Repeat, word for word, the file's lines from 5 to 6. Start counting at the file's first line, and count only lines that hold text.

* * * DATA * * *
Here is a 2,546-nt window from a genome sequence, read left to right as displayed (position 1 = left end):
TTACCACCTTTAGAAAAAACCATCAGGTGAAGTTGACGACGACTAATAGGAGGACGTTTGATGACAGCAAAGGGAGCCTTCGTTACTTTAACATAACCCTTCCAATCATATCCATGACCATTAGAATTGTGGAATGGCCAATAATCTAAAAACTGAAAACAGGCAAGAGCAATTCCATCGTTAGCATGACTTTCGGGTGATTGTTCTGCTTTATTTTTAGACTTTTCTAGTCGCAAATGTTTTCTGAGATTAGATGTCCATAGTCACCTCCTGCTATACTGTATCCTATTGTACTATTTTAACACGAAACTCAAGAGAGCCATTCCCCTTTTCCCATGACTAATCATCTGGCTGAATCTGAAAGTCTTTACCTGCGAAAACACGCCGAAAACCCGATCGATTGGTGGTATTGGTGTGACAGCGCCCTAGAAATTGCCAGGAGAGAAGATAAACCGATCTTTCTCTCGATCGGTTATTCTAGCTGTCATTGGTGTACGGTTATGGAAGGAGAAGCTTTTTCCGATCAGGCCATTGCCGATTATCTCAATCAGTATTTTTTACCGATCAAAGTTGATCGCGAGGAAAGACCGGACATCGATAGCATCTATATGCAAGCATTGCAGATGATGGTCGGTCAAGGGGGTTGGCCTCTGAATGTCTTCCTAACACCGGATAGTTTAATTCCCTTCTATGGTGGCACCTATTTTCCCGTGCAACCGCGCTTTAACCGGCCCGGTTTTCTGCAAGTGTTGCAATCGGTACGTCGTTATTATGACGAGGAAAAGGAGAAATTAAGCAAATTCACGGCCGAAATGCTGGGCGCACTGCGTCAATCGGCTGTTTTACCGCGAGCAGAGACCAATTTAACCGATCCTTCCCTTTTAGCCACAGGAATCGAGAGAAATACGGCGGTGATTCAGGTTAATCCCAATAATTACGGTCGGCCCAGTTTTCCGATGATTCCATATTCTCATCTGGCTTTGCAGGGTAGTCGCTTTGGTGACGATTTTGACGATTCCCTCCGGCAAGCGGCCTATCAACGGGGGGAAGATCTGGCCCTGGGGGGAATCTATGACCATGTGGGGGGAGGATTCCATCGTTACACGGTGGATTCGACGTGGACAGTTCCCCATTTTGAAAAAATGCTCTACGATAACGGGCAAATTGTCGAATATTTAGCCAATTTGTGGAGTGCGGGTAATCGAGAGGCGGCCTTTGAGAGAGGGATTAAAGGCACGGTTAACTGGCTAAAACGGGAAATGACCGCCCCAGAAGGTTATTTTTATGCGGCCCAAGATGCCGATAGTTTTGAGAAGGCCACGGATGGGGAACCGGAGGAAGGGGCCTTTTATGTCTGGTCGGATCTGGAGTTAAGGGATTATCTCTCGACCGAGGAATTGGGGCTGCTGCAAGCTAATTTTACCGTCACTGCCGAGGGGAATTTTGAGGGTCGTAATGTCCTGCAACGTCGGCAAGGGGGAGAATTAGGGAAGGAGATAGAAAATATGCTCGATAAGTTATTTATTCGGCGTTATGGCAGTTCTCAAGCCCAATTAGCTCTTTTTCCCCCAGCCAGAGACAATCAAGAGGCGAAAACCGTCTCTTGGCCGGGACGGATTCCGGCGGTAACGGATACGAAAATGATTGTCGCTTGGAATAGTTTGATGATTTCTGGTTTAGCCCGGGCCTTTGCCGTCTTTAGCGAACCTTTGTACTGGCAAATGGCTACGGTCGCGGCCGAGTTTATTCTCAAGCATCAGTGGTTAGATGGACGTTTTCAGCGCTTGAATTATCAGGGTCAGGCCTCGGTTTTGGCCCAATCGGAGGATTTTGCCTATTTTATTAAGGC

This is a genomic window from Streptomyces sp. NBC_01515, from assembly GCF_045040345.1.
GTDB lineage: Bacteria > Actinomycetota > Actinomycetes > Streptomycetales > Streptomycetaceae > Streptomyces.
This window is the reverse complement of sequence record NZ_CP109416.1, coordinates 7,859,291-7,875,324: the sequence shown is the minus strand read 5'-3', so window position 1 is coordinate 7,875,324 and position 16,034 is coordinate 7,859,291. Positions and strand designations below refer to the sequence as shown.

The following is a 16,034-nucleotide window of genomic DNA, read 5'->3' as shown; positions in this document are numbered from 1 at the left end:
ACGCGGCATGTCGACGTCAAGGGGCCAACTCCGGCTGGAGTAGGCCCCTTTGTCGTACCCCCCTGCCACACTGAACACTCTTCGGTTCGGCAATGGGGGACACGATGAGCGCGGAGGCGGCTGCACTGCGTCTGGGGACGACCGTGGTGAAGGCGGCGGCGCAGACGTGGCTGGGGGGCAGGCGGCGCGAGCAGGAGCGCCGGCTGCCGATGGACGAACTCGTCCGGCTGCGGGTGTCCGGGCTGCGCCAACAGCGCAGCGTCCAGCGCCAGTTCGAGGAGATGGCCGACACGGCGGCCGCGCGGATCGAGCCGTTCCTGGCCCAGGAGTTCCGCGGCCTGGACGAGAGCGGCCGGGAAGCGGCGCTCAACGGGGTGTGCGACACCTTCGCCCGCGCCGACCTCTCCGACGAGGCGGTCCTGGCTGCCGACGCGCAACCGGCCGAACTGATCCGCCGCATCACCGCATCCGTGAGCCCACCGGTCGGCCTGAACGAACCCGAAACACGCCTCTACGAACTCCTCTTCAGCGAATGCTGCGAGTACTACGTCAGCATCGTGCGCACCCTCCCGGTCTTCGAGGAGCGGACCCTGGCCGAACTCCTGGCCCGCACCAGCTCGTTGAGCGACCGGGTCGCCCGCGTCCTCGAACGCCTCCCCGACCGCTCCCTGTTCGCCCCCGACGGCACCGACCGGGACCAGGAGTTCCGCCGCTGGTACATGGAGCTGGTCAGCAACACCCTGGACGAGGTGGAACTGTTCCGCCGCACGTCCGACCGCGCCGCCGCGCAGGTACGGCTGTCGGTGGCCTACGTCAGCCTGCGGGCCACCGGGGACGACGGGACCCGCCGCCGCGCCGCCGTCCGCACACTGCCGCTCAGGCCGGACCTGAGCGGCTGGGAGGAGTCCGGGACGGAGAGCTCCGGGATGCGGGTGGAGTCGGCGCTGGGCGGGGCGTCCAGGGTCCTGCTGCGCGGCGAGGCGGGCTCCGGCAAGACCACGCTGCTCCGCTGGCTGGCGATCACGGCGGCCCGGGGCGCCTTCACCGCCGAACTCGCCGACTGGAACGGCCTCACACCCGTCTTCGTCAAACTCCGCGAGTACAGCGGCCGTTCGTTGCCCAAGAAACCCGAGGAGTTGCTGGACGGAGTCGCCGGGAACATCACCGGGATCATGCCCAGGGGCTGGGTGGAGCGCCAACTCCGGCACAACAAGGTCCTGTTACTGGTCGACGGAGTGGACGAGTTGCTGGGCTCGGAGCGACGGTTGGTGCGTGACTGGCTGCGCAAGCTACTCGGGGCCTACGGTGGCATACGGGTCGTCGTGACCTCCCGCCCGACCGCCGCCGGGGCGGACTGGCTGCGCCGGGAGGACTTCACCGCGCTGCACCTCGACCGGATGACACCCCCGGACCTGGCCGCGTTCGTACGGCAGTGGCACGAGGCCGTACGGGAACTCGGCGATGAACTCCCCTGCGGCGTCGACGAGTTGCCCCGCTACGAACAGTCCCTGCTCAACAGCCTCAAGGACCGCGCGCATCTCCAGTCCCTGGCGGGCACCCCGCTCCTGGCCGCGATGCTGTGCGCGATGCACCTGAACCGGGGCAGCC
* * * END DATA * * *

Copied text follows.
This window is the reverse complement of sequence record NZ_CP109416.1, coordinates 7,859,291-7,875,324: the sequence shown is the minus strand read 5'-3', so window position 1 is coordinate 7,875,324 and position 16,034 is coordinate 7,859,291. Positions and strand designations below refer to the sequence as shown.

The following is a 16,034-nucleotide window of genomic DNA, read 5'->3' as shown; positions in this document are numbered from 1 at the left end: